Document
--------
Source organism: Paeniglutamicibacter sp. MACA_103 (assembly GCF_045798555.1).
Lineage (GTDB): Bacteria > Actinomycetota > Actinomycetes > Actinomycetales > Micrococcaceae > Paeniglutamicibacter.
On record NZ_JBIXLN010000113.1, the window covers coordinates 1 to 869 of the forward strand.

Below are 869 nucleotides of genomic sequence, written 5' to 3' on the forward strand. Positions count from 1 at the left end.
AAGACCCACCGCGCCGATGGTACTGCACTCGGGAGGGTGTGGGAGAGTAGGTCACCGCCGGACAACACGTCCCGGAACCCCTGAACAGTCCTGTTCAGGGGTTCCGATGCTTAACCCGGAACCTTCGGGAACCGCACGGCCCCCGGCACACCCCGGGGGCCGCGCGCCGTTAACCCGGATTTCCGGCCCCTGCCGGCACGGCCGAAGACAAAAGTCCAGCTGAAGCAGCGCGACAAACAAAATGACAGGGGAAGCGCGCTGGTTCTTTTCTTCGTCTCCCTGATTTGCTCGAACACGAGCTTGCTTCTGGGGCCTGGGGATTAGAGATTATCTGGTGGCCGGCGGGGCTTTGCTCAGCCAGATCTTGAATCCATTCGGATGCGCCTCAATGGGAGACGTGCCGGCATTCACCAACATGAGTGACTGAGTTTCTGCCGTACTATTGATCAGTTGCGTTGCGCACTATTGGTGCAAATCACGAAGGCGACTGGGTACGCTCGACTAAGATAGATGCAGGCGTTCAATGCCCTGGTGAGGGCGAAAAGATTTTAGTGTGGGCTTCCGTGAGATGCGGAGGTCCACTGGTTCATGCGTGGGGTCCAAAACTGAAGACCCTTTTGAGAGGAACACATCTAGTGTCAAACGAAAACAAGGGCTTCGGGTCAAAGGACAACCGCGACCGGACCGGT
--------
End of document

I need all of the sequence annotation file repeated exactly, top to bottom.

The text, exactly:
Source organism: Paeniglutamicibacter sp. MACA_103 (assembly GCF_045798555.1).
Lineage (GTDB): Bacteria > Actinomycetota > Actinomycetes > Actinomycetales > Micrococcaceae > Paeniglutamicibacter.
On record NZ_JBIXLN010000113.1, the window covers coordinates 1 to 869 of the forward strand.

Below are 869 nucleotides of genomic sequence, written 5' to 3' on the forward strand. Positions count from 1 at the left end.
AAGACCCACCGCGCCGATGGTACTGCACTCGGGAGGGTGTGGGAGAGTAGGTCACCGCCGGACAACACGTCCCGGAACCCCTGAACAGTCCTGTTCAGGGGTTCCGATGCTTAACCCGGAACCTTCGGGAACCGCACGGCCCCCGGCACACCCCGGGGGCCGCGCGCCGTTAACCCGGATTTCCGGCCCCTGCCGGCACGGCCGAAGACAAAAGTCCAGCTGAAGCAGCGCGACAAACAAAATGACAGGGGAAGCGCGCTGGTTCTTTTCTTCGTCTCCCTGATTTGCTCGAACACGAGCTTGCTTCTGGGGCCTGGGGATTAGAGATTATCTGGTGGCCGGCGGGGCTTTGCTCAGCCAGATCTTGAATCCATTCGGATGCGCCTCAATGGGAGACGTGCCGGCATTCACCAACATGAGTGACTGAGTTTCTGCCGTACTATTGATCAGTTGCGTTGCGCACTATTGGTGCAAATCACGAAGGCGACTGGGTACGCTCGACTAAGATAGATGCAGGCGTTCAATGCCCTGGTGAGGGCGAAAAGATTTTAGTGTGGGCTTCCGTGAGATGCGGAGGTCCACTGGTTCATGCGTGGGGTCCAAAACTGAAGACCCTTTTGAGAGGAACACATCTAGTGTCAAACGAAAACAAGGGCTTCGGGTCAAAGGACAACCGCGACCGGACCGGT